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by F. Neil Brady
The LDS concept of unity focuses primarily on three doctrinal issues: the nature of the Godhead, relations among members of the Church, and the relation between a person and God, although it differs at some points from the tenets of traditional Christianity.
LDS scriptures usually emphasize the separate identities of the members of the Godhead, but sometimes describe them as one. This unity is understood to mean oneness of purpose and testimonynot identity of being. With respect to the Godhead, this means that although God the Father, his son Jesus Christ, and the Holy Ghost are three distinct beings, they are united in purpose. This precept was one of the first to be given to the Prophet Joseph Smith when, in 1820, he beheld both the Father and Son in his first vision (JSH 1:14-20). In that vision, the Father appeared and bore witness of the Son. LDS scriptures emphasize that the oneness of the Godhead derives partly from the fact that each member of the Godhead bears witness of the others (3 Ne. 11:35-36; 28:10-11; D&C 20:27-28). To the faithful in the New World, Christ taught the same doctrine that he had taught his disciples in the Old Worldnamely, that the members of the Godhead were one in purpose, glory, joy, and witness, and that this same oneness could be shared with his faithful followers (3 Ne. 19:29; 28:10; cf. John 17:20-22). This LDS understanding is at variance with the traditional concept of a mystical union of the members of the Godhead.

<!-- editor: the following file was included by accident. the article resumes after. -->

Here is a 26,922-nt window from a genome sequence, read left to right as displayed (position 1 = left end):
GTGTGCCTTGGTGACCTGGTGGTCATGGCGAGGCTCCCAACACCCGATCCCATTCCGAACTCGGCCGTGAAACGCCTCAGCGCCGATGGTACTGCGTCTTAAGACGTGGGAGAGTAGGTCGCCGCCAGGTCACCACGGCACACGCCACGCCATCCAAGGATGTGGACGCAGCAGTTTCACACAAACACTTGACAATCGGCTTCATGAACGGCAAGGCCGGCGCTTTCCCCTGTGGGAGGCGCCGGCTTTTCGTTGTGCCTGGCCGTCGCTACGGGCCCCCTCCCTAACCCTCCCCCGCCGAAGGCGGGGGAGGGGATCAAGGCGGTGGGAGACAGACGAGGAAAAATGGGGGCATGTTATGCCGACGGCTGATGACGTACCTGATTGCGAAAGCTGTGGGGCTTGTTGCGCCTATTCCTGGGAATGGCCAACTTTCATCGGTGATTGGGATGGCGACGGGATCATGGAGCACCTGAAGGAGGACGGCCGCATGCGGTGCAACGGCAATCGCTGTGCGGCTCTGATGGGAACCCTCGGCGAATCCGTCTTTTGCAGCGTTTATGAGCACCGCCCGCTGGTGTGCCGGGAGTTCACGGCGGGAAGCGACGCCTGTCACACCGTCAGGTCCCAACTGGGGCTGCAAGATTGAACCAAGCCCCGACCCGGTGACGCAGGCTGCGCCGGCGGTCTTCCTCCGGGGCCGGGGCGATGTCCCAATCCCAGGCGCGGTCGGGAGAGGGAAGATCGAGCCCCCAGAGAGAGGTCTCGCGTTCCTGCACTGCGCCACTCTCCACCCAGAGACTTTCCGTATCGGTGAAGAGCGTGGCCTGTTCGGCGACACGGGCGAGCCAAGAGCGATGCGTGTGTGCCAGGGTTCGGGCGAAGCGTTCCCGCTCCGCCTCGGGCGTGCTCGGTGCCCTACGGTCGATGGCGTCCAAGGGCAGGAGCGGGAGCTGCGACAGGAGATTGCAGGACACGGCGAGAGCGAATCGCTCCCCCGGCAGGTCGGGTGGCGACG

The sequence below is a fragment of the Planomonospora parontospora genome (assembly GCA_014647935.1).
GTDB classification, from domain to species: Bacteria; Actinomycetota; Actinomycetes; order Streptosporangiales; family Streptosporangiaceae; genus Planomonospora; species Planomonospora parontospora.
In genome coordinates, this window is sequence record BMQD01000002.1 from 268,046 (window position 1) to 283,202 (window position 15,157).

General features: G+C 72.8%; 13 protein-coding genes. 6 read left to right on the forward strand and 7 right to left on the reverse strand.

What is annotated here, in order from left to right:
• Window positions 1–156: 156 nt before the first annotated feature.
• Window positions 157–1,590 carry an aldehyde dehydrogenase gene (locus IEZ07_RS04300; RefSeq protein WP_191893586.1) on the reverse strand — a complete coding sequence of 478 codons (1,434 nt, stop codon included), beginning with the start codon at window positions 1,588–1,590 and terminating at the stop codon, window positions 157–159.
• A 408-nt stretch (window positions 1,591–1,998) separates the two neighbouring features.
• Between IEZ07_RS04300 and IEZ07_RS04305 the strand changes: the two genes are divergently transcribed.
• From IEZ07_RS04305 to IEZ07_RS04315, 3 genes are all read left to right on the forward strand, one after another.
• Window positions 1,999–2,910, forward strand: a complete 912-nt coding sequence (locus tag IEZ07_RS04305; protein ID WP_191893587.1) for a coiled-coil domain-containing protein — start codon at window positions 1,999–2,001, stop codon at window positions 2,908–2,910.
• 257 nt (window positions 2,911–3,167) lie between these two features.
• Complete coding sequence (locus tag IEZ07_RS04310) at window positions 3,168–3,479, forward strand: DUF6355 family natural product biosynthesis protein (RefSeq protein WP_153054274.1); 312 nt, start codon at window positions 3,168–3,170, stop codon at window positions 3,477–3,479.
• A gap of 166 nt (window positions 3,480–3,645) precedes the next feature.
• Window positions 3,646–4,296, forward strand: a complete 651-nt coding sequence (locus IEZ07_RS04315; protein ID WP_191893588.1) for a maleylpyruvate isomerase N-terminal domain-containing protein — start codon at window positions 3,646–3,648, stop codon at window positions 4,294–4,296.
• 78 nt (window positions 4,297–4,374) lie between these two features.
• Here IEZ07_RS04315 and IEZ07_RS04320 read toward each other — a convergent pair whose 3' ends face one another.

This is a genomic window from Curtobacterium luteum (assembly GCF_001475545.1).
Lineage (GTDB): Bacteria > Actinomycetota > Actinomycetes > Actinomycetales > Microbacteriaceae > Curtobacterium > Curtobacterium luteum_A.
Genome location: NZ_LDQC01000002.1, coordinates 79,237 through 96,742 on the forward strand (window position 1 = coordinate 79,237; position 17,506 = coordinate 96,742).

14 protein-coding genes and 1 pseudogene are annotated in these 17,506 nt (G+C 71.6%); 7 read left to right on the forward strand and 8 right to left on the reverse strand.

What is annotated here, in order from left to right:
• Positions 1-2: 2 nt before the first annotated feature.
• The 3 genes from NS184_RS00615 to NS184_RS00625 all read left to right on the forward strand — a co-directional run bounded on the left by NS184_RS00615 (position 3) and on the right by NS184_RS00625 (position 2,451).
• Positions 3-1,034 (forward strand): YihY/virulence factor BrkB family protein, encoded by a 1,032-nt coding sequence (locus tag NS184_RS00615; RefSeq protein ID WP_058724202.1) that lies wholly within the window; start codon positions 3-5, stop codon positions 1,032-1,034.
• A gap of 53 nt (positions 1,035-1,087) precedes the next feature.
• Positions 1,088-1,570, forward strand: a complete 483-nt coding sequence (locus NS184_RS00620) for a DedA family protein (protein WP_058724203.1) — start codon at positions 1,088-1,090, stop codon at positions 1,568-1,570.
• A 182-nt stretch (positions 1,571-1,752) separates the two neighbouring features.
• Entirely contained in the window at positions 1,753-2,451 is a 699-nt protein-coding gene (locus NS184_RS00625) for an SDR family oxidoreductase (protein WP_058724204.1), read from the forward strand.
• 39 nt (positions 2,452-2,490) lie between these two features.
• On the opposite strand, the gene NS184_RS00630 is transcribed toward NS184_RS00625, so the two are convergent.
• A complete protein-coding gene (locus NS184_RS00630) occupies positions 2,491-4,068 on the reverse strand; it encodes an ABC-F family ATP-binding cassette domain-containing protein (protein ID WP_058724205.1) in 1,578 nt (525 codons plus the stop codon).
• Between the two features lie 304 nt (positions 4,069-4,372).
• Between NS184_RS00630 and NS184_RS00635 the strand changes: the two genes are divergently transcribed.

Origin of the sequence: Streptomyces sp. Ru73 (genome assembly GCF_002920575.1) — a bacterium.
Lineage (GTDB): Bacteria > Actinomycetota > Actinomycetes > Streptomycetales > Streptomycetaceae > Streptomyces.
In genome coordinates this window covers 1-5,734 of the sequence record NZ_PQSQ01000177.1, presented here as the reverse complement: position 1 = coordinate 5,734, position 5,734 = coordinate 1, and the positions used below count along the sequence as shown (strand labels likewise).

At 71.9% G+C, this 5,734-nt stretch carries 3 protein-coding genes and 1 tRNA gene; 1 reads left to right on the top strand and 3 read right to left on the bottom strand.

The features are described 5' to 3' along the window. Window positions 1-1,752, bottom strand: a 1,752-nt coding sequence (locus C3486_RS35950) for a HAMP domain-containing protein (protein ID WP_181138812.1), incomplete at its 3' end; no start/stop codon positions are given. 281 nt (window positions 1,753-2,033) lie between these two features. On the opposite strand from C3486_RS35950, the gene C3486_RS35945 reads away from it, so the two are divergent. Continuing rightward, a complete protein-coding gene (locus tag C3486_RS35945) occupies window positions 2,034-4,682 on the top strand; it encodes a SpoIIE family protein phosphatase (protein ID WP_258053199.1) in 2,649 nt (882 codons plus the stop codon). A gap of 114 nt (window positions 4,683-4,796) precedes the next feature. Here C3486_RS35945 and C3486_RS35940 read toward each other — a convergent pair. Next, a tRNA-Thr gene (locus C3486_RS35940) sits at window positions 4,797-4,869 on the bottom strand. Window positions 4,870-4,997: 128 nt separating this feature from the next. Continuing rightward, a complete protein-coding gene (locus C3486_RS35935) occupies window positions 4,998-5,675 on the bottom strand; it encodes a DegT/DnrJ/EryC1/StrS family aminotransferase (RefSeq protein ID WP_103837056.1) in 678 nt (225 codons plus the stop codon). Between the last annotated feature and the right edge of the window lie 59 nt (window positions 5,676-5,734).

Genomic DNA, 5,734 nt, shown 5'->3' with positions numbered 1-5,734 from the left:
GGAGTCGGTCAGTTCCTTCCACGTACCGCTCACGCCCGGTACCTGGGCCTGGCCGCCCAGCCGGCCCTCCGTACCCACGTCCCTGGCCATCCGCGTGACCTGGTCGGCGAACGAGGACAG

For the members of the Church, "unity" refers to common aspirations, beliefs, and purposes, not to mystical or substantial union. In the Book of Mormon, for example, the Savior explained that to become "one," members must end disputations and contention (3 Ne. 11:22-28, 36). Latter-day Saints are taught that they must mitigate any condition that undermines unity among members, including significant economic and social distinctions (3 Ne. 6:10-16; 4 Ne. 1:24-35). Unity among members begins with the family (D&C 38:26-27). The concluding words of the Old Testament (Mal. 4:5-6) describe how the earth must prepare for the second coming of the Savior by binding the hearts of the children to the fathers and the hearts of the fathers to the children. In fulfillment of this prophecy and under divine direction, Latter-day Saints perform ordinances in the temples of God that seal parents and children together, not only for the living but also for all those who have ever lived on this earth. The goal is not limited to family unity but includes the unity of all believing and worthy human beings.
Jesus taught that unity among his followers witnesses to the world that he is the Christ (John 17:20-26). Paul exhorts all to become "fellowcitizens with the saints, and of the household of God" (Eph. 2:19) and to "come in the unity of the faith" (Eph. 4:13). Zion refers to the community of believers who, through their unity in Christ, have become "of one heart and one mind" (Moses 7:18). Such unity of faith is achieved through individual obedience to the laws of God and through common dedication to the promotion of faithfulness among all human beings.
The unity of God and human beings refers to the eventual personal reassociation of worthy men and women with God. Entry into mortal life brings about a separation from God, while compliance with the gospel of Jesus Christ enables persons to overcome this separation and return to God through the at-one-ment mediated by Jesus Christ. Latter-day Saints believe that by progressing in knowledge and righteousness, human beings bring their lives into harmony with Christ's and that upon resurrection the body and soul will be inseparably reunited and the exalted person will dwell with God forever.
[See also Common Consent; Equality; That We May Be One by Elder Henry B. Eyring; Basic Beliefs home page; Doctrines of the Gospel home page)
Talmage, James E. AF, pp. 40-41. Salt Lake City, 1949.
Encyclopedia of Mormonism, Vol. 4, Unity
Copyright © 1992 by Macmillan Publishing Company
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